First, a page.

Tonight at dinner, as I was telling Dan what Damian said about Silver, Damian started talking more about that picnic. He said Gamma was there, and Silver was there, and Karen was there! Karen is his ex-Floor Time therapist. He hasn't seen her since that picnic. I'm amazed he remembered her name!

Thursday 11 October

Robin has Damian for floortime directly after school on Thursdays. She reported that they had fun together again, and that pushy Bobby from his class got involved so they played together a little. Damian pulled back from being his around-adults self but was able to take turns at a game, etc. She definitely saw his kids anxiety, though, at one point outside when he stopped what he was doing when a group of kids came near. She suggested she spend half an hour each week with another kid/therapist combo. I think it's a great idea if she can find a good match. The more peer interaction Damian gets, the better.

On the way home, Damian was very tired and knew it. He asked for juice, and when I handed it to him, he said, "I want to sleep." I said this was a good idea. He then closed his eyes, but with a sneaky smile on his face, and opened them a moment later to peek and see if I was watching. I kept glancing back at him and he kept opening his eyes and grinning at me. So cute. He did eventually close them long enough to fall asleep.

I spoke with the school director today. She, like May, thinks Damian's not ready for the challenge of the Jumpstart class, but it's a moot point because there aren't any openings and may not be for the entire school year. Bah. But she did say they're taking steps to make Damian's current class a better learning environment for kids like him. She urged me to look into some kind of structured class time with typical kids, an afternoon preschool program or something given by the Y or some such. I called My Gym for a class today -- I've been meaning to for a while -- we'll try it out Wednesday. As Boss Lady says, it's OT and motor planning and socializing with NT kids all in one.

At dinner, Damian did something I hadn't seen him do before: he took his fingers and walked them to the top of his purple/pink sippy cup and then slid them down. Pretending his hand was a person. Dan asked if it was a mountain, I asked if it was a slide. Damian said he was climbing the purple mountain and sliding down the slide.

Friday 12 October

Yesterday his teachers said he was low affect and he might be getting sick. They were right. He woke up at 3:45 crying and radiating heat like a furnace. He spent the rest of the night in bed with us but it wasn't exactly asleep, not until the Advil kicked in. He insisted on having his juice cup right beside him -- he was holding onto it like a comfort object -- and having my nightstand light on. And of course he was lying on top of me for at least half an hour. So I had to prop myself up to make sure the juice didn't spill. Eventually he lay between us, but he was incredibly restless, poor kid.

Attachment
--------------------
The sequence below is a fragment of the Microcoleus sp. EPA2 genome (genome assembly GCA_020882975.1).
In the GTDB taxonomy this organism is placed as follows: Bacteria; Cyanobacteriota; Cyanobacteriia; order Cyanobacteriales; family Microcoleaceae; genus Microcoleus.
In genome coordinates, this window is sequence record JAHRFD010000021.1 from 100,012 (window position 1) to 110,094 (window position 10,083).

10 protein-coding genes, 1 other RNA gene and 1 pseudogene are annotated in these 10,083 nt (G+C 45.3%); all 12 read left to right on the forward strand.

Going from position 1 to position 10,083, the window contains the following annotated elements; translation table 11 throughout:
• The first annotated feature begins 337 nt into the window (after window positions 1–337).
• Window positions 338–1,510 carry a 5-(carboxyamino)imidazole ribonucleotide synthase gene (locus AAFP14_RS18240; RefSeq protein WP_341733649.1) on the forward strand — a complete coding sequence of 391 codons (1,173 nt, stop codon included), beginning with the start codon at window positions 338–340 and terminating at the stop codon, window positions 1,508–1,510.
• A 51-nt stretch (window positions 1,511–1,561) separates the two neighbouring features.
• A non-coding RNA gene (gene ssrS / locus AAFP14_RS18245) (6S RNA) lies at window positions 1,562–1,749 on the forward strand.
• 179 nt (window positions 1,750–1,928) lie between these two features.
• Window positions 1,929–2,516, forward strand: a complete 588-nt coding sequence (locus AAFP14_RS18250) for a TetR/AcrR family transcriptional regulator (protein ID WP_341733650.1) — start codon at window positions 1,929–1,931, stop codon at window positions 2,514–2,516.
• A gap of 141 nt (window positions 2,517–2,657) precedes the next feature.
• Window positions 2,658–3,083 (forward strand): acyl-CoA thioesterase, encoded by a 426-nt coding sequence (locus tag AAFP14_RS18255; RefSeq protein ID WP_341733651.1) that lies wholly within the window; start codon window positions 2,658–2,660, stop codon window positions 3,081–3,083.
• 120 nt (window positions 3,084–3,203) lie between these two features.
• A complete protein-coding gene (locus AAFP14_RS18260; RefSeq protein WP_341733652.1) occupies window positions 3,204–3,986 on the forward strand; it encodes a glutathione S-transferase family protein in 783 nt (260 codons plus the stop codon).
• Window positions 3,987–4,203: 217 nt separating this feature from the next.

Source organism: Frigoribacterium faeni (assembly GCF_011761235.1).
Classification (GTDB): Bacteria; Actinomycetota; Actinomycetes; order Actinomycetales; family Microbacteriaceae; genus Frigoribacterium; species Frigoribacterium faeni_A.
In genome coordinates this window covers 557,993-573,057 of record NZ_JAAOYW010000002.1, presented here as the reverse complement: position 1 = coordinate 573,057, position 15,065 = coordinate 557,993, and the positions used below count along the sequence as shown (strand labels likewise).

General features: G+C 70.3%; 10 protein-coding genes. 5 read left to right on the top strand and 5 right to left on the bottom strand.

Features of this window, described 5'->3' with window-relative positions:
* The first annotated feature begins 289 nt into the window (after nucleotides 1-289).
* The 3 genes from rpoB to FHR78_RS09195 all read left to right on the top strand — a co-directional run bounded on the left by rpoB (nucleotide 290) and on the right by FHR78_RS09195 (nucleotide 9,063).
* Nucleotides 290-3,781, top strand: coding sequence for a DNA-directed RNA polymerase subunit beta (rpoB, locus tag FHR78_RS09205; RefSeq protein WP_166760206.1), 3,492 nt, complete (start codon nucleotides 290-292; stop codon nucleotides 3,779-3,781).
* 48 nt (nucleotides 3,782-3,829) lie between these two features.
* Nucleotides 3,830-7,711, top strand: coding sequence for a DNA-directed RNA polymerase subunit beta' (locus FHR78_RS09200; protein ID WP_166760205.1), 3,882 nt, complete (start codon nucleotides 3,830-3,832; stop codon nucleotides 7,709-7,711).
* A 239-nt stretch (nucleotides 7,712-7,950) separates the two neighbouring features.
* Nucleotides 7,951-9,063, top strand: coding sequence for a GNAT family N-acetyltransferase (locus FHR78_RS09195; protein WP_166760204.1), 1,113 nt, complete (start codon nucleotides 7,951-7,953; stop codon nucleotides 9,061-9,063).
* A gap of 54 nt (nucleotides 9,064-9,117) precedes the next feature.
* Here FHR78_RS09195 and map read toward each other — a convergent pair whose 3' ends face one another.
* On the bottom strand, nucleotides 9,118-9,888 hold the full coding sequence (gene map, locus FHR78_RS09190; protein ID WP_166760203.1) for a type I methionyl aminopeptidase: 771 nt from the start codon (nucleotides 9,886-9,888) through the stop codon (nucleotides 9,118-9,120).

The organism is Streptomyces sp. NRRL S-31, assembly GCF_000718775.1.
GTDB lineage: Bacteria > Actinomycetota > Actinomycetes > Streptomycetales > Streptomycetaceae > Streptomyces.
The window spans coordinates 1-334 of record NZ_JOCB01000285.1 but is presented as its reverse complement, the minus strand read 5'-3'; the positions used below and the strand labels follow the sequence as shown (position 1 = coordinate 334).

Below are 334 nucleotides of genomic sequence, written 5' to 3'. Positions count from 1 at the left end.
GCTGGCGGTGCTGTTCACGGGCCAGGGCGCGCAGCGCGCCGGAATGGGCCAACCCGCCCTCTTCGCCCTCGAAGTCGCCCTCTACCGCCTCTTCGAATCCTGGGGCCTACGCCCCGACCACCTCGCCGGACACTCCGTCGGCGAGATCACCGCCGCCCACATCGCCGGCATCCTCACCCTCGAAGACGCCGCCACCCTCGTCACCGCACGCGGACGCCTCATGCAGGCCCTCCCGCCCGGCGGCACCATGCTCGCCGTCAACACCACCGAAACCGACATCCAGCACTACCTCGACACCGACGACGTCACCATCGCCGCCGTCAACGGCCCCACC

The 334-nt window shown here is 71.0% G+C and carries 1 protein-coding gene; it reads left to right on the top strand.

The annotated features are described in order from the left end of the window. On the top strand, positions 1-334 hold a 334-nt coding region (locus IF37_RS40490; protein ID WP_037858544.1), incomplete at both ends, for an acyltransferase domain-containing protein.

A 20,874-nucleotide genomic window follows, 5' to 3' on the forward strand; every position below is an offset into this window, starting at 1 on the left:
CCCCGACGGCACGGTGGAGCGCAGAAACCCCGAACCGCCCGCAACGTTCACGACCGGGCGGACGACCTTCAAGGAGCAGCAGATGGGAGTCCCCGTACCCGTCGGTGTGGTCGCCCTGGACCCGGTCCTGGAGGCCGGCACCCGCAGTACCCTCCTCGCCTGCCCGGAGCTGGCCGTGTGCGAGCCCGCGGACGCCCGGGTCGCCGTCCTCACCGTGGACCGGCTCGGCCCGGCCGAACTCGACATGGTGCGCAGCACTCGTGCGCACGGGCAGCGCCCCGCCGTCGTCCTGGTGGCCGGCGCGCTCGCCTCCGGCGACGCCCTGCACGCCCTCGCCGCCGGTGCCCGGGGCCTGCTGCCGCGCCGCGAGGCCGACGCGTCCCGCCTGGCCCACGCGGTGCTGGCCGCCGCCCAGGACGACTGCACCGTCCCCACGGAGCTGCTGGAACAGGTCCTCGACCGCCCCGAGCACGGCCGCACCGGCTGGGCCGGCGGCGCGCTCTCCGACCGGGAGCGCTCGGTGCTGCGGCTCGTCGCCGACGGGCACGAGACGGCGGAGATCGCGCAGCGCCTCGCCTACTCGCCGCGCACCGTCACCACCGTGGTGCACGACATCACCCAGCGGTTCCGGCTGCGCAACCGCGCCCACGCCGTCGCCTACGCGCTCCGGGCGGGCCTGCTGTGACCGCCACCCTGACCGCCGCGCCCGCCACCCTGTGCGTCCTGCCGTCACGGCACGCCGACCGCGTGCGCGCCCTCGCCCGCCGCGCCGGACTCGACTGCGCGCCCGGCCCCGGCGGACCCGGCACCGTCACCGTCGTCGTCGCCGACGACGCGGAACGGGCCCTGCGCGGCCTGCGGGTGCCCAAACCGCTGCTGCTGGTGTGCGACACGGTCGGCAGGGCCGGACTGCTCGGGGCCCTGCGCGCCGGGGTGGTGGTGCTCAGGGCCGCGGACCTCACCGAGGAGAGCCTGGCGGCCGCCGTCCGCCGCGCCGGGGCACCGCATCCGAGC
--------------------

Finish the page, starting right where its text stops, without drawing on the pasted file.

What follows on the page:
Today was spent mostly being couch potatoes. Damian likes cooking shows, I discovered. Or at least he does when he's sick. I can understand this: they use tools and he knows the basic movements from watching us cook, and there's no storyline to follow or loud music or outsized emotions. Easy listening. (We watched Playhouse Disney in the morning and cooking shows in the evening and took a nap in the afternoon. Low impact day.) It was tough, though. He insisted on sitting on my lap. For hours. Got upset when I had to take a pee break.

Tonight I had to change his diaper. His pants had gotten wet too. I said, "I'll have to take off your wet pants" and Damian agreed, "Take off wet pants, put on dry pants." I turned to get them. "Let me get some good new pants." Damian said "Good new pants. Bad wet pants." Cracked me up.

Saturday 13 October

Last night Damian came into our bed around midnight. No big surprise there; he was pretty miserable. He lay with me for a while and then wanted juice so he sat up. Wanted me to sit up too so I could be his chair. I did but reluctantly. Then I turned off the nightstand light. He wanted it on. I was trying to convince him it could stay off when he changed tacks altogether: he stopped asking for the light to be on and asked to go to his room. Where he settled in with Dan and spent the night. With his table lamp on. He got what he wanted another way. A workaround.

Today was another low key day. Damian's fever broke this morning, so he was significantly less miserable. Just tired. As were we all.

Something I forgot to mention yesterday: while he was sick, Damian's voice went up to a strangled squeak. I don't think it was that his throat hurt, though maybe it did. And he didn't have laryngitis. I think it's just that whatever made him whisper last winter is still lurking inside his brain and came out while he was sick.

I read some books to him this morning. We read Go, Dog, Go. I had him tell part of the story. For instance, I said, "One little dog going in" and asked him how many big dogs were going out or I said "The blue dog is on the red tree" and waited for him to say "The red dog is on the blue tree.". Well, I said "The green dog is up" and Damian filled in, "The yellow dog is down." Then he pointed to the green dog and said "up!" and pointed to the yellow one and said "down!" Hmm. He did it on the next page, too. "The blue dog is in," I said. Damian replied, "The red dog is out." Then he pointed to each and said "in!" and "out!" I asked, "Do you read this book with Bird?" (his speech therapist). "Yes." Aha.